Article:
Tips on Storing Fuel Safely at Home

All fuel should be treated as if it were very volatile. Store fuel in an isolated area that is downhill and down wind from other buildings. Liquefied petroleum
(LP) gas tanks should be left out in the open (no enclosure). Liquid fuel tanks should be stored in a well-ventilated building. A fire extinguisher should always be near the stored fuel area. Electrical fixtures should be sealed from the fuel vapors. Always shut down the machine before fueling it. Clean up any fuel spills. Only use the approved fuel types for your appliances and storage containers. If you are going to store gasoline, it needs to be treated with a butylated hydroxytoluene (BHT) additive like Sta-Bil and shielded from moisture. For #2 diesel, you need to add 10% gasoline or 20% kerosene in order to prevent "fuel freezing"-the precipitation of the paraffin at low temperatures. Ethanol should be stored in a sealed container to prevent moisture contamination. A general rule of thumb is to monitor your fuel usage for 90 days and keep a supply large enough to last you this period of time. Kerosene burning appliances are safer than LP gas appliances. If you are storing diesel fuel, it needs to be treated with a biocide such as methanol or diesel Sta-Bil right after delivery. It should also be filtered before use.


During 2005, an estimated 15,600 home structure fires started by candles were reported to local fire departments. These fires resulted in an estimated 150 civilian deaths, 1,270 civilian injuries and an estimated direct property loss of $539 million. Homes include dwellings, duplexes, manufactured housing and apartments.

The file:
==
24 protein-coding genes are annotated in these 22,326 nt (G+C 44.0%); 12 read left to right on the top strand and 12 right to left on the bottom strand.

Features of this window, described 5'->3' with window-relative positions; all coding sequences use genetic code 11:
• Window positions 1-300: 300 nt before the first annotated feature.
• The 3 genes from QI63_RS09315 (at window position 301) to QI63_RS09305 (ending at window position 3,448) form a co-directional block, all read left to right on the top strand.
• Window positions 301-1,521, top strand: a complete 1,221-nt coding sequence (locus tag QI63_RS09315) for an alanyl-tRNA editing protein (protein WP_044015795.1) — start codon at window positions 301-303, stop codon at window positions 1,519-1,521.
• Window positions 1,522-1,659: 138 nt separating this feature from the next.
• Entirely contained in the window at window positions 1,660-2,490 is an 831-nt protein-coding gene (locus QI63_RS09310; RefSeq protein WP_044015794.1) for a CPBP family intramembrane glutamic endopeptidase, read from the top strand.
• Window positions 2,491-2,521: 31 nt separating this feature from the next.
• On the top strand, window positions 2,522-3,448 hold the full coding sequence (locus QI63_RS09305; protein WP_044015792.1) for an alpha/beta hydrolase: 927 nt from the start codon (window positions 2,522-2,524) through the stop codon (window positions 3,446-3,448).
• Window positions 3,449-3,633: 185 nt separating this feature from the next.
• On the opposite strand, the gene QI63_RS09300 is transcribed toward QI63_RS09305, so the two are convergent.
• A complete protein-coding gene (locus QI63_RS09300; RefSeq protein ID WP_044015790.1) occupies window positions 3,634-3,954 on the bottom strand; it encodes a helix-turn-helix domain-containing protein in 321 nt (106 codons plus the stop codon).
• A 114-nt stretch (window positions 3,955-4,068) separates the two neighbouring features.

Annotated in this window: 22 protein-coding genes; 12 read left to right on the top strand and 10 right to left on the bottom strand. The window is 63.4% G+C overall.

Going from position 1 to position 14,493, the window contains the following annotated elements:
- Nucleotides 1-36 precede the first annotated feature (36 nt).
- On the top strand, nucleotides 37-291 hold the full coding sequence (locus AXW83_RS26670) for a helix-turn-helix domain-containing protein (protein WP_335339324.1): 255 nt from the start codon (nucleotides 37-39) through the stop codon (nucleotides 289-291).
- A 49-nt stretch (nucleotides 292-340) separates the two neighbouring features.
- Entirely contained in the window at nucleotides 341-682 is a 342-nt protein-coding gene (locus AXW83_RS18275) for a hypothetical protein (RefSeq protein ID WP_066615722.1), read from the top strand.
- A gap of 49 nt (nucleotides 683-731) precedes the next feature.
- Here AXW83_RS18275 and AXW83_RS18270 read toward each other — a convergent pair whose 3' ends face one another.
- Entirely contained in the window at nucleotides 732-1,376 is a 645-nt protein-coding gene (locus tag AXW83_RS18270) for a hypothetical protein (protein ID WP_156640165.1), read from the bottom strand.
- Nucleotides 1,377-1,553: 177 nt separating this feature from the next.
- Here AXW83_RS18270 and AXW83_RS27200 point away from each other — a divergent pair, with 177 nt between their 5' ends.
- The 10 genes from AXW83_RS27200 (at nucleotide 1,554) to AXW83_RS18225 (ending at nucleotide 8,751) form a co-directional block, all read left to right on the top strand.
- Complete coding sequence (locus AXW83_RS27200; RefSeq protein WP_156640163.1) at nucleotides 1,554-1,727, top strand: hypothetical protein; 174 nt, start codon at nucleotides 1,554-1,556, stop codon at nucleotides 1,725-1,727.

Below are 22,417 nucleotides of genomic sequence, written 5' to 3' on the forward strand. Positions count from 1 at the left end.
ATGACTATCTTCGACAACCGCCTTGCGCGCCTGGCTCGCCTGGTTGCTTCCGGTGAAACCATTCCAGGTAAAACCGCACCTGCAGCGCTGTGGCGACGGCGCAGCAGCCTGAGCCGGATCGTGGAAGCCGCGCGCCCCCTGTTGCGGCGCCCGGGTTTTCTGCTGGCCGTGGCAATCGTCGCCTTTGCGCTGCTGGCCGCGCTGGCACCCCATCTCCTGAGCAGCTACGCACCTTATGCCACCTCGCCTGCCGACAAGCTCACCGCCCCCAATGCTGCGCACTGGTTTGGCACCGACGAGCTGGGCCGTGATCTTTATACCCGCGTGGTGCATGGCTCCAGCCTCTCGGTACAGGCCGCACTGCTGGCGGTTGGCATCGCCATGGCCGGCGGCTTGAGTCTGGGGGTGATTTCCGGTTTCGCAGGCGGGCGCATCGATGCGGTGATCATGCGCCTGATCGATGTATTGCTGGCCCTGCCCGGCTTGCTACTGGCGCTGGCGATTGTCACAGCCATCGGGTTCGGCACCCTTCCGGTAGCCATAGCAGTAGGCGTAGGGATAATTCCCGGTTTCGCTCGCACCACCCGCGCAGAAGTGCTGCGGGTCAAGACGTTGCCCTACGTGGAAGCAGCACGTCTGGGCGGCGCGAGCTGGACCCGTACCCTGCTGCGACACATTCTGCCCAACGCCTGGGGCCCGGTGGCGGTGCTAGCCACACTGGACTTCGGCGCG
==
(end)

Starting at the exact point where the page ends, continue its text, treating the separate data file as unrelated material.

Facts and figures

Although home candle fires fell 8% from 2004 to 2005, more than twice as many were reported in 2005 as in 1990. Candle fires accounted for an estimated 4% of all reported home fires in 2005. Thirty-eight percent (38%) of home candle fires started in the bedroom, resulting in 41% of the associated civilian deaths. December is the peak time of year for home candle fires. In December, 13% of home candle fires began with decorations compared to 4% the rest of the year. More than half of all candle fires started when something that could burn, such as furniture, mattresses or bedding, curtains, or decorations, was too close to the candle. Falling asleep was a factor in 12% of home candle fires and 26% of the associated deaths. The top five days for home candle fires were Christmas, Christmas Eve, New Year? s Day, New Year? s Eve, and Halloween. Source: NFPA's "Home Candle Fires" report by Marty Ahrens, September 2007.

N. J. woman dies after mistaking lamp oil for juice

By Sam Wood INQUIRER STAFF WRITER Posted on Wed, Jul. 2, 2008

An 84-year-old woman died at a Burlington County hospital Monday night two days after drinking tiki torch lamp oil she had mistaken for apple juice.

An 8-year-old girl from North Jersey made the same mistake earlier this month and was hospitalized in critical condition for several days. The child survived but suffered serious injuries to her lungs.

Four other New Jersey residents have been sickened since May by accidentally drinking the amber liquid.

"Lamp oil bottles closely resemble juice containers and the colors of those fluid is indistinguishable from juice," said Bruce Ruck, spokesman for the New Jersey Poison Information and Education System.

When consumed, it causes coughing and choking which sends the volatile liquid into the lungs. Pneumonia and death often result, he said.

"If you drink it by accident, don't stick you finger down your throat, that will make it worse," Ruck said. "Don't drink a lot of fluid. That will make it worse. Immediately call a poison center. Depending on the scenario and symptoms, we can help them make a decision."